It seems everyone is talking about stacks, appliances and clouds.
On StorageBod, fellow blogger Martin Glassborow has a post titled [Pancakes!] He feels that everyone from Hitachi to Oracle is turning into the IT equivalent of the International House of Pancakes [IHOP] offering integrated stacks of software, servers and storage.
Cisco introduced its "Unified Computing System" about a year ago, [reinventing the datacenter with an all-Ethernet approach]. Cisco does not offer its own hypervisor software nor storage, so there are two choices. First, Cisco has entered a joint venture, called Acadia, with VMware and EMC, to form the Virtual Computing Environment (VCE) coalition. The resulting stack was named Vblock, which one blogger had hyphenated as Vb-lock to raise awareness to the proprietary vendor lock-in nature of this stack. Second, Cisco, VMware and NetApp had a similar set of [Barney press releases] to announce a viable storage alternative to those not married to EMC.
On StorageMojo, fellow blogger Robin Harris presents [A deep dive into Cisco’s UCS]. Here is an excerpt:
"Only when it makes sense. Oracle/Sun has the better argument: when you know exactly what you want from your database, we’ll sell you an integrated appliance that will do exactly that. And it’s fine if you roll your own. But those are industry-wide issues. There are UCS/VCE specific issue as well:Appliances and Linux]. Here is an excerpt:
If your company was a restaurant, how many employees would you have on hand to produce your own electricity from gas generators, pump your own water from a well, and assemble your own toasters and blenders from wires and motors? I think this is why companies are re-thinking the way they do their own IT.
Rather than business-as-usual, perhaps a mix of pre-configured appliances, consisting of software, server and storage stacked to meet a specific workload, connected to public cloud utility companies, might be the better approach. By 2013, some analysts feel that as many as 20 percent of companies might not even have a traditional IT datacenter anymore.
Fellow blogger David Salgado (Microsoft) rips into the IT industry for [marketing these "stacks" of components as "private clouds"]. Fellow blogger Mary-Jo Foley (Microsoft) asks ['Private cloud' = just another buzzword for on-premise datacenter?"] adds more attention to the confusion over the terms private and public cloud. Here's an excerpt that shows Microsoft's thinking in this area:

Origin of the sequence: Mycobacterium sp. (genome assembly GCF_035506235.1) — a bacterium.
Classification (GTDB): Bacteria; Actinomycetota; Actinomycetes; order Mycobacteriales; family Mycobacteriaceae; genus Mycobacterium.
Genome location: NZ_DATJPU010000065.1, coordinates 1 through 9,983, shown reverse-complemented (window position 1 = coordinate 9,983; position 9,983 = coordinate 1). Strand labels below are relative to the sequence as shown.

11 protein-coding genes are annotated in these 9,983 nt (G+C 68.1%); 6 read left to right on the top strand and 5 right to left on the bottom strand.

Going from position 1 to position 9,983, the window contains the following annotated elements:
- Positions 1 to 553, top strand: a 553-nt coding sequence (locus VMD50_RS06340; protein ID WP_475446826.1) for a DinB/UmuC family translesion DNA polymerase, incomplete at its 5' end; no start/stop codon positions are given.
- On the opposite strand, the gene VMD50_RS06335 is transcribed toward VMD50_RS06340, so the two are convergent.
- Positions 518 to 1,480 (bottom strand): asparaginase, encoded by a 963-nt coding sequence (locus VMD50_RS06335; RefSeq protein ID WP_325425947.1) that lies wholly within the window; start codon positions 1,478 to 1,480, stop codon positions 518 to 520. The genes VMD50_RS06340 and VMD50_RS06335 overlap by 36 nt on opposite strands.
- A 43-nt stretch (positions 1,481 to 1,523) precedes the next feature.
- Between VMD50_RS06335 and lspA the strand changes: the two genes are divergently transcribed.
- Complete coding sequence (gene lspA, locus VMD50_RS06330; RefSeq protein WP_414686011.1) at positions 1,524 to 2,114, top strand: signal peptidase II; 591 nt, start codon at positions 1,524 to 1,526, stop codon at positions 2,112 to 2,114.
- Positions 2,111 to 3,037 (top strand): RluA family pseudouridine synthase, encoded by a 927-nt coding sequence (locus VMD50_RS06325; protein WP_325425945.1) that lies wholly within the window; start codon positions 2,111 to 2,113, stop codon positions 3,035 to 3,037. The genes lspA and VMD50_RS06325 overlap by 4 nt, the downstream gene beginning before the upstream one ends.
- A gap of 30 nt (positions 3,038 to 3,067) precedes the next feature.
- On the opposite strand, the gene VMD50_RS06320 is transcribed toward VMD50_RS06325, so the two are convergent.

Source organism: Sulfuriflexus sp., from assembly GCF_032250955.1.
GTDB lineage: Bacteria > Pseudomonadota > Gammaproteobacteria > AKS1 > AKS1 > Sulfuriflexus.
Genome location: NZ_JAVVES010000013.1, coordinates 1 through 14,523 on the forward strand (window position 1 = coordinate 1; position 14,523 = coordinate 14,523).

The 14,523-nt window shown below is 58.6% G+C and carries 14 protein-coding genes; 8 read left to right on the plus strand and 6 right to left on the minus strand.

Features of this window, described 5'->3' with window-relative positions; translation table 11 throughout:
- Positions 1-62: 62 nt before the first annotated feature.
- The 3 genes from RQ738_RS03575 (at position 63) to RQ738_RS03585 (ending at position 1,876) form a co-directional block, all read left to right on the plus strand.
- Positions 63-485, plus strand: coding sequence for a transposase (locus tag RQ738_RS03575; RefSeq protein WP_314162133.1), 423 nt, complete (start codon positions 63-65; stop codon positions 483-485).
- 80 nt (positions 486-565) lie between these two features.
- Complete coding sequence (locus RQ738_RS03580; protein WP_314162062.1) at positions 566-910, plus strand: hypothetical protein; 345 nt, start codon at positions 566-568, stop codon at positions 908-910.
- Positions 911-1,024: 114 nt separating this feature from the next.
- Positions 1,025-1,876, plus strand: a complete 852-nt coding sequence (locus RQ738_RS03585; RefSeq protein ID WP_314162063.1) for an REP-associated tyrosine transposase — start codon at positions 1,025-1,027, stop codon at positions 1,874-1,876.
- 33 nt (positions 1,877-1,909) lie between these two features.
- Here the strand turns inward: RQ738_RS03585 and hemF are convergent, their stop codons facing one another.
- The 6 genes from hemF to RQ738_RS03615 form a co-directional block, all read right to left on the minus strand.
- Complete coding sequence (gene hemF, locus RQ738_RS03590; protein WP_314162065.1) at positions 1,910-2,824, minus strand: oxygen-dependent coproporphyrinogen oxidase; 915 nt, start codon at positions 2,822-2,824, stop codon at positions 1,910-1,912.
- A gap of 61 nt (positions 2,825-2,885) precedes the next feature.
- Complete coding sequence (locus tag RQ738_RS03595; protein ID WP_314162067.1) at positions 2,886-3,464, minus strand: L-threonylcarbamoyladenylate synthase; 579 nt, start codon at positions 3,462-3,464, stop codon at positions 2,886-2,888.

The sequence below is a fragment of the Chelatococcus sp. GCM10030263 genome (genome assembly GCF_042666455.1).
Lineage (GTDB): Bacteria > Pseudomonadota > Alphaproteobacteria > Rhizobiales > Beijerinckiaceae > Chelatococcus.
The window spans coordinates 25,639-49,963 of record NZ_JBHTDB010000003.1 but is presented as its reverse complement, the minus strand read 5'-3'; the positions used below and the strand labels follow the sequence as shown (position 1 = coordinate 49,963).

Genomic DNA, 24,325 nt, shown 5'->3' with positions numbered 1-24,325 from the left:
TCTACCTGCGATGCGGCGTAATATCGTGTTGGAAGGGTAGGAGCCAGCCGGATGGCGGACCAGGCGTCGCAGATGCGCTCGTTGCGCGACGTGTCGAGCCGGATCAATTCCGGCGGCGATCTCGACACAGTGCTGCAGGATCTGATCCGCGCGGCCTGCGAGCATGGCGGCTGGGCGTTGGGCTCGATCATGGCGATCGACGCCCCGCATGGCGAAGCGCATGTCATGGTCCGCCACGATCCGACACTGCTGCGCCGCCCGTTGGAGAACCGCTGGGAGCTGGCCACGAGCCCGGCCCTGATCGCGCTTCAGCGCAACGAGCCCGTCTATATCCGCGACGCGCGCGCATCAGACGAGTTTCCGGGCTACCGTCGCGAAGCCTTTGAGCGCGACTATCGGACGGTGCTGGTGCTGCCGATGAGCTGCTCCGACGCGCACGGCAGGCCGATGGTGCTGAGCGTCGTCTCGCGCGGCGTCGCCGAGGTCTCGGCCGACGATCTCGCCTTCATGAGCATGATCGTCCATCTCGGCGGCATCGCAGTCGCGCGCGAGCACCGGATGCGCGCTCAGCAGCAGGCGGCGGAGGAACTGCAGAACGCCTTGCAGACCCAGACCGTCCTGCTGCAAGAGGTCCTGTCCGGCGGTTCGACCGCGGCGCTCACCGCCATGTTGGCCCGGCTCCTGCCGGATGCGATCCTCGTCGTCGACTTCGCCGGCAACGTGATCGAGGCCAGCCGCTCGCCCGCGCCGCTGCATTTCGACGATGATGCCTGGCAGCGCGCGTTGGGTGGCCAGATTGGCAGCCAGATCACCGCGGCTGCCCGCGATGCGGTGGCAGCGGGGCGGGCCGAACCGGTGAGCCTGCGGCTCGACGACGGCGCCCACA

Finally, I saw this from fellow blogger, Barry Burke(EMC), aka the Storage Anarchist, titled [a walk through the clouds] which is really a two-part post.
The first part describes a possible future for EMC customers written by EMC employee David Meiri, envisioning a wonderful world with "No more Metas, Hypers, BIN Files...."
The vision is a pleasant one, and not far from reality. While EMC prefers to use the term "private cloud" to refer to both on-premises and off-
A good analogy for "private cloud" might be a corporate "intranet" that is accessible only within the company's firewall. This allowed internal websites where information to be disseminated to employees could be posted, using standard HTML and standard web browsers that are already deployed on most PCs and workstations. Web pages running on an intranet can easily be moved to an external-facing website without too much rework or trouble.
The second part has Barry claiming that EMC has made progress towards a "Virtual Storage Server" that might be announced at next month's EMC World conference.
When people hear "Storage Virtualization" most immediately think of the two market leaders, IBM SAN Volume Controller and Hitachi Data Systems (HDS) Universal Storage Platform (USP) products. Those with a tape bent might throw in IBM's TS7000 virtual tape libraries or Oracle/Sun's Virtual Storage Manager (VSM). And those focused on software-only solutions might recall Symantec's Veritas Volume Manager (VxVM), DataCore's SANsymphony, or FalconStor's IPStor products.
But what about EMC's failed attempt at storage virtualization, the Invista? After five years of failing to deliver value, EMC has so far only publicised ONE customer reference account, and I estimate that perhaps only a few dozen actual customers are still running on this platform. Compare that to IBM selling tens of thousands of SAN Volume Controllers, and HDS selling thousands of their various USP-V and USP-VM products, and you quickly realize that EMC has a lot of catching up to do. EMC's first delivered Invista about 18 months after IBM SAN Volume Controller, similar to their introduction of Atmos being 18 months after our Scale-Out File Services (SoFS) and their latest CLARiiON-based V-Max coming out 18 months after IBM's XIV storage system.
So what will EMC's Invista follow-on "Virtual Storage Server" product look like? No idea. It might be another five years before you actually hear about a customer using it. But why wait for EMC to get their act together?
IBM offers solutions TODAY that can make life as easy as envisioned here. IBM offers integrated systems sold as ready-to-use appliances, customized "stacks" that can be built to handle particular workloads, residing on-premises or hosted at an IBM facility, and public cloud "as-a-service" offerings on the IBM Cloud.
technorati tags: StorageBod, Martin Glassborow, IHOP, Hitachi, Oracle, Cisco, UCS, Ethernet, VMware, VCE, NetApp, Barney, StorageMojo, Robin Harris, IBM, Bob Sutor, Linux, Appliances, Stacks, Private Cloud, Public Cloud, Cloud Computing, IaaS, PaaS, SaaS, Barry Burke, EMC, Invista